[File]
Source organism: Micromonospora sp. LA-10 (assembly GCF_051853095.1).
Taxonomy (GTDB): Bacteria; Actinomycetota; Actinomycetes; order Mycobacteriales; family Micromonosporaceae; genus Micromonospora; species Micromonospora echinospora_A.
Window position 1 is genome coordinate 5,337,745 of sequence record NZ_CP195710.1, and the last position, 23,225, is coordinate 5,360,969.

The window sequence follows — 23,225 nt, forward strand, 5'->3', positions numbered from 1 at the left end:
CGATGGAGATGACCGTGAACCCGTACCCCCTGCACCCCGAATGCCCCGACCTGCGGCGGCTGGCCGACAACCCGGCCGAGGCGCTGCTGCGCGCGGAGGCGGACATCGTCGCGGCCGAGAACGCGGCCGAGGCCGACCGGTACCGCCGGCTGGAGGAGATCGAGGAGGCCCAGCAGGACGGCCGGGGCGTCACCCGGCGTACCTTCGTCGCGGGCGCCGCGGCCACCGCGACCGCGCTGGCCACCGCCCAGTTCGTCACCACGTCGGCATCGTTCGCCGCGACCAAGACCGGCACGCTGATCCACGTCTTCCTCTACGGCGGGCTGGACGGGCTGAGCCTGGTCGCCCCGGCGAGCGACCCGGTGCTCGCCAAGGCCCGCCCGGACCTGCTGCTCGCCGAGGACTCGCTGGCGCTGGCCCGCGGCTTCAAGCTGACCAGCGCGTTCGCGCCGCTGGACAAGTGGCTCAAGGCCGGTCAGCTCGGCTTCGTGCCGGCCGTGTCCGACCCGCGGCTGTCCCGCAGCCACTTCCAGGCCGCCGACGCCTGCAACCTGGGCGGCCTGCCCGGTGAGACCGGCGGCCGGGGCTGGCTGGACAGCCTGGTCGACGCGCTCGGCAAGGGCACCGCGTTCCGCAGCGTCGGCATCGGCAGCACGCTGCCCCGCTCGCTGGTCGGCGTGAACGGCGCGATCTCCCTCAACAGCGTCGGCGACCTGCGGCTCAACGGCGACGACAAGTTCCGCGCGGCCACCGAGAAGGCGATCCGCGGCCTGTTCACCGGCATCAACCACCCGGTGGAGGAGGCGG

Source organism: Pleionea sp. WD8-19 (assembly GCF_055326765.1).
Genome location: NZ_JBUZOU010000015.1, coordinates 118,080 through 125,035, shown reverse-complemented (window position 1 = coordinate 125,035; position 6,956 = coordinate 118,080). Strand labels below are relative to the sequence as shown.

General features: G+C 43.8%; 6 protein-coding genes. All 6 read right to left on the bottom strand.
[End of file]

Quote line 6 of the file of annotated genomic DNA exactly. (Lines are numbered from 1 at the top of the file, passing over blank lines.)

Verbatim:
Source organism: Pleionea sp. WD8-19 (assembly GCF_055326765.1).